8/08/2007

Guest Post: John Pixley on Taking Back Jesus

Some thoughts by John Pixley, Claremont Meeting, 7/26/2007
Handed out at a Pacific Yearly Meeting evening discussion group, “Taking Back Jesus,” 8/1/2007; published with John's permission

Last fall, a young man that I hired as an attendant would often show up to work wearing a blue hooded sweatshirt, on the front of which he had sewn a picture of a Hindu goddess. I was intrigued by this and told him I thought it was cool. He suggested that I have a picture of Jesus Christ sewn onto the bib of my overalls. “That’d be dope!” he enthused.

Jesus on my bibs! That would be cool, if not dope, I thought. Those who know me know that overalls are what I wear, that they are very much a part of my life. Jesus is also a big part of my life. Most likely because of my significant, in-your-face disability, I have long been attracted to his message of love for the different, the outsider, even the enemy. Why not have Jesus, who I admire – indeed, love – and try to honor in how I live my life, close to me, on my bib, and for all the world to see?

But then I got worried. If I went around sporting a picture of Jesus, people would get the wrong idea about me. Never mind that they would think I was out to convert, or “save,” the world. People would think I am a right-wing fundamentalist nut.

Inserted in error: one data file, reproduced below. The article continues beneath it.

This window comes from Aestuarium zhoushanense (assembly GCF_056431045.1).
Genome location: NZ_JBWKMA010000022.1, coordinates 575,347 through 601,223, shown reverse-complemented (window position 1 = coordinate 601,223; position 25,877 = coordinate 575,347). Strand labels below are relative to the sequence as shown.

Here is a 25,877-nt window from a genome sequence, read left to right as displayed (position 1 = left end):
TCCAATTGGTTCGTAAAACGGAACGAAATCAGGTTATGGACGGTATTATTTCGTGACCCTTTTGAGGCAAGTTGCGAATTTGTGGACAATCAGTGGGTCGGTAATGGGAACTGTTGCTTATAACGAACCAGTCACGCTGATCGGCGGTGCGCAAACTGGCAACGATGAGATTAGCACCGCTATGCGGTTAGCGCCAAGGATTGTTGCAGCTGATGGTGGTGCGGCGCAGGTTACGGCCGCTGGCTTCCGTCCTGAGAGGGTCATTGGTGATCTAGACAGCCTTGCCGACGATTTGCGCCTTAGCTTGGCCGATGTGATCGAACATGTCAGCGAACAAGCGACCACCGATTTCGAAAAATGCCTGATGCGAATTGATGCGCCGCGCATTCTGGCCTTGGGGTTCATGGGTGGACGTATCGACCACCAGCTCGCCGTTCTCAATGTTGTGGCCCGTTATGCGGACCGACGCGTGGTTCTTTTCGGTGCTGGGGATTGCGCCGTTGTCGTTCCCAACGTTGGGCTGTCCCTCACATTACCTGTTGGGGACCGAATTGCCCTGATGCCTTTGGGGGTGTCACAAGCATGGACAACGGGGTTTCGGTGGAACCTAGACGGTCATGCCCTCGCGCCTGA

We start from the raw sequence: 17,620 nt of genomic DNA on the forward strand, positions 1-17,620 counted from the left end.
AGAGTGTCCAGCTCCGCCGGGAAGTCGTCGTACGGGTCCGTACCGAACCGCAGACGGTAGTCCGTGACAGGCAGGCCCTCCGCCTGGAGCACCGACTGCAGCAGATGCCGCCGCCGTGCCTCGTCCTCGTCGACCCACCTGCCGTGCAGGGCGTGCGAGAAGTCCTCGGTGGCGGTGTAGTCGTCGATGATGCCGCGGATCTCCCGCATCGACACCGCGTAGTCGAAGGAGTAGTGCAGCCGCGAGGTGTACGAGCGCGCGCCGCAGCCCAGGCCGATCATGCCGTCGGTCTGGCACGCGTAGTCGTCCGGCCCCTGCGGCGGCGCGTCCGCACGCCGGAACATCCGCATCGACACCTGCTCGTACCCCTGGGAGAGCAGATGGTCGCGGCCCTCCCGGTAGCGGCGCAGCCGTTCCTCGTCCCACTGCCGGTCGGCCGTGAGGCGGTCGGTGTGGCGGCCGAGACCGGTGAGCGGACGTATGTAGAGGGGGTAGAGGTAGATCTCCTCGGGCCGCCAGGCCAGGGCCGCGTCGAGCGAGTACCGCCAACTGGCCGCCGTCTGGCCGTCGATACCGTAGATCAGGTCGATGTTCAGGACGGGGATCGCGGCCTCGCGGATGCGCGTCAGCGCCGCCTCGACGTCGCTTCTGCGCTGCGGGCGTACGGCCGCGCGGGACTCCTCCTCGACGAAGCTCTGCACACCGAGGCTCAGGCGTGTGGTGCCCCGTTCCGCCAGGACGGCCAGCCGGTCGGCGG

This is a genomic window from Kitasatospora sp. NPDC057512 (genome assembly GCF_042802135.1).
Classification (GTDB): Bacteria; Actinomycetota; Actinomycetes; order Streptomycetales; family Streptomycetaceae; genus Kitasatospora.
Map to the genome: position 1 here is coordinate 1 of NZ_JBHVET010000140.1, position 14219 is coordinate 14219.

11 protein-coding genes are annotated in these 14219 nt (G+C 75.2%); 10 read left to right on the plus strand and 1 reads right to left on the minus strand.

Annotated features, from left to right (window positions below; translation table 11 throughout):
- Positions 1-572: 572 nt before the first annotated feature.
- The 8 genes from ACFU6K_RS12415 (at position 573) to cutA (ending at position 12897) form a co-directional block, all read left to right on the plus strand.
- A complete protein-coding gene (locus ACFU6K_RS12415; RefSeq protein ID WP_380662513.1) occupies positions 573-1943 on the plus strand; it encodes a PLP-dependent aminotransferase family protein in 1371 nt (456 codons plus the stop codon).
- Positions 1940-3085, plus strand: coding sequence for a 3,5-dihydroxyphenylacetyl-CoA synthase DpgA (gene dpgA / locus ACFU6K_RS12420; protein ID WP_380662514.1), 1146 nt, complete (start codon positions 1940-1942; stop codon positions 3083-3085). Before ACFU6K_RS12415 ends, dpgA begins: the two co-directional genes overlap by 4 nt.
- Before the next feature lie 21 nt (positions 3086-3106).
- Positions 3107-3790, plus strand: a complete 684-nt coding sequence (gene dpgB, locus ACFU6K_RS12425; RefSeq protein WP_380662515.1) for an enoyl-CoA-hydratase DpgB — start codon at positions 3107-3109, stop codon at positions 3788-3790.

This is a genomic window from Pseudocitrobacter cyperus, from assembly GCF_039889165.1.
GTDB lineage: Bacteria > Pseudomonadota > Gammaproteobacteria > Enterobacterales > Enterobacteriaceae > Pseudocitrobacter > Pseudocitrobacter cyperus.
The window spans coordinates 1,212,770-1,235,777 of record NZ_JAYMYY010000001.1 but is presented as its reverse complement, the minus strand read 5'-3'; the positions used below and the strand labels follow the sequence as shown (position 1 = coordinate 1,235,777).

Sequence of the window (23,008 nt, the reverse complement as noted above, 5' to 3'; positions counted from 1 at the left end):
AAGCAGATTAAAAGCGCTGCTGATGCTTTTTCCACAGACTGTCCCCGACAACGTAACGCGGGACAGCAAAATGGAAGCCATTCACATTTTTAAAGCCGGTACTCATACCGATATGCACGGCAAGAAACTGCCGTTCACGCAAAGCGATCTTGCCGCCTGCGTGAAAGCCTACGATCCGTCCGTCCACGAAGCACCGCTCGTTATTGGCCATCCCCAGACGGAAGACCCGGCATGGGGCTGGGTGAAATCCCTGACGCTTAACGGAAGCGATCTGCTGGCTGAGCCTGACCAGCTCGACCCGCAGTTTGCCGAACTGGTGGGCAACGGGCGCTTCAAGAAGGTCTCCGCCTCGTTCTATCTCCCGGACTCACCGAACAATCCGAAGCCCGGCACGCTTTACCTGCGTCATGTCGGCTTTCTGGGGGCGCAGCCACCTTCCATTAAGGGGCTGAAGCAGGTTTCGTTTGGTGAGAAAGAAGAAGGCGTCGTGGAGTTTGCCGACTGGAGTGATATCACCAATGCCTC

People would see me with my picture of Jesus and think I was saying that women shouldn’t be able to get abortions, that gays and lesbians are bad, that it is not only acceptable but honorable to go to and also start war, that it is okay to torture people.

This is what many people think of when they think of Jesus – or at least of Christianity. The sad, shameful fact is that Jesus has been taken by conservative Christians, the Christian right, and used as their exclusive spokesman. This man who preached and demonstrated radical love and inclusiveness, who showed it to the world, has been hijacked and made to say that women and gays shouldn’t have equal rights, that war is good, that torture is fine.

Jesus has been made to say and condone things that he never said and condoned. How else can President Bush, who is against same-sex marriage and a woman’s right to have control over her own body and life, and who sanctions war and torture (not to mention the death penalty), claim not only to be a Christian but also that Jesus is his most-admired philosopher?

It is bad enough that this gives Jesus and Christianity a bad name. Earlier this year, I saw Jesus Camp, a documentary about a summer camp for Christian fundamentalist kids, and I was struck by how the audience at the college screening was laughing. While much of what is said in the film is outrageous and funny, I came away very concerned that Jesus has become a laughing-stock.

Jesus has also been used in other hurtful ways. Since I was a young child, people have stopped me on the sidewalk to tell me that if I believe in Jesus, I will be healed. I have even been told that I will walk if I pray to Jesus! The message is less about Jesus and more of a judgment – that, in being disabled and in a wheelchair, I am sick or not a complete, whole person and in need of healing and not worthy (at least in their eyes, if not Jesus’) until I am healed.